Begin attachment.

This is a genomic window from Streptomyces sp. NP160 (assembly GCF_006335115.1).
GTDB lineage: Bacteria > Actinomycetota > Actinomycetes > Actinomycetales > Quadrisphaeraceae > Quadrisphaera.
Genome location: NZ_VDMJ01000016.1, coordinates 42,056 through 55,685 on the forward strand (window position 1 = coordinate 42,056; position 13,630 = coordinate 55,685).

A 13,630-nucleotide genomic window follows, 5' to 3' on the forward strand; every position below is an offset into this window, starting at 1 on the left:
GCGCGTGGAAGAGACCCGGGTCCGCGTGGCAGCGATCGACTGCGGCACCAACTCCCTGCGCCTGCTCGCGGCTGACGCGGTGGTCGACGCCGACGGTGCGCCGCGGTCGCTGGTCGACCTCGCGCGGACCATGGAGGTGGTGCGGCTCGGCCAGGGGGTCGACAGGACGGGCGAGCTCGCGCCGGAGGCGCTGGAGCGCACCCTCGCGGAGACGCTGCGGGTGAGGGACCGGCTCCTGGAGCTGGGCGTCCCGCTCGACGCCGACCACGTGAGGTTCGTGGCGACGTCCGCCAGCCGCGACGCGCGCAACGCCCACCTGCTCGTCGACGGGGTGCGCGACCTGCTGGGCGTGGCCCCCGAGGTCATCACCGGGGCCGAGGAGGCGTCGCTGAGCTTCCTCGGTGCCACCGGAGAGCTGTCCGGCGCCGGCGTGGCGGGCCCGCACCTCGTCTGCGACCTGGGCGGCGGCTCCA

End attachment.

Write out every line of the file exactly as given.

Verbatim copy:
This is a genomic window from Streptomyces sp. NP160 (assembly GCF_006335115.1).
GTDB lineage: Bacteria > Actinomycetota > Actinomycetes > Actinomycetales > Quadrisphaeraceae > Quadrisphaera.
Genome location: NZ_VDMJ01000016.1, coordinates 42,056 through 55,685 on the forward strand (window position 1 = coordinate 42,056; position 13,630 = coordinate 55,685).

A 13,630-nucleotide genomic window follows, 5' to 3' on the forward strand; every position below is an offset into this window, starting at 1 on the left:
GCGCGTGGAAGAGACCCGGGTCCGCGTGGCAGCGATCGACTGCGGCACCAACTCCCTGCGCCTGCTCGCGGCTGACGCGGTGGTCGACGCCGACGGTGCGCCGCGGTCGCTGGTCGACCTCGCGCGGACCATGGAGGTGGTGCGGCTCGGCCAGGGGGTCGACAGGACGGGCGAGCTCGCGCCGGAGGCGCTGGAGCGCACCCTCGCGGAGACGCTGCGGGTGAGGGACCGGCTCCTGGAGCTGGGCGTCCCGCTCGACGCCGACCACGTGAGGTTCGTGGCGACGTCCGCCAGCCGCGACGCGCGCAACGCCCACCTGCTCGTCGACGGGGTGCGCGACCTGCTGGGCGTGGCCCCCGAGGTCATCACCGGGGCCGAGGAGGCGTCGCTGAGCTTCCTCGGTGCCACCGGAGAGCTGTCCGGCGCCGGCGTGGCGGGCCCGCACCTCGTCTGCGACCTGGGCGGCGGCTCCA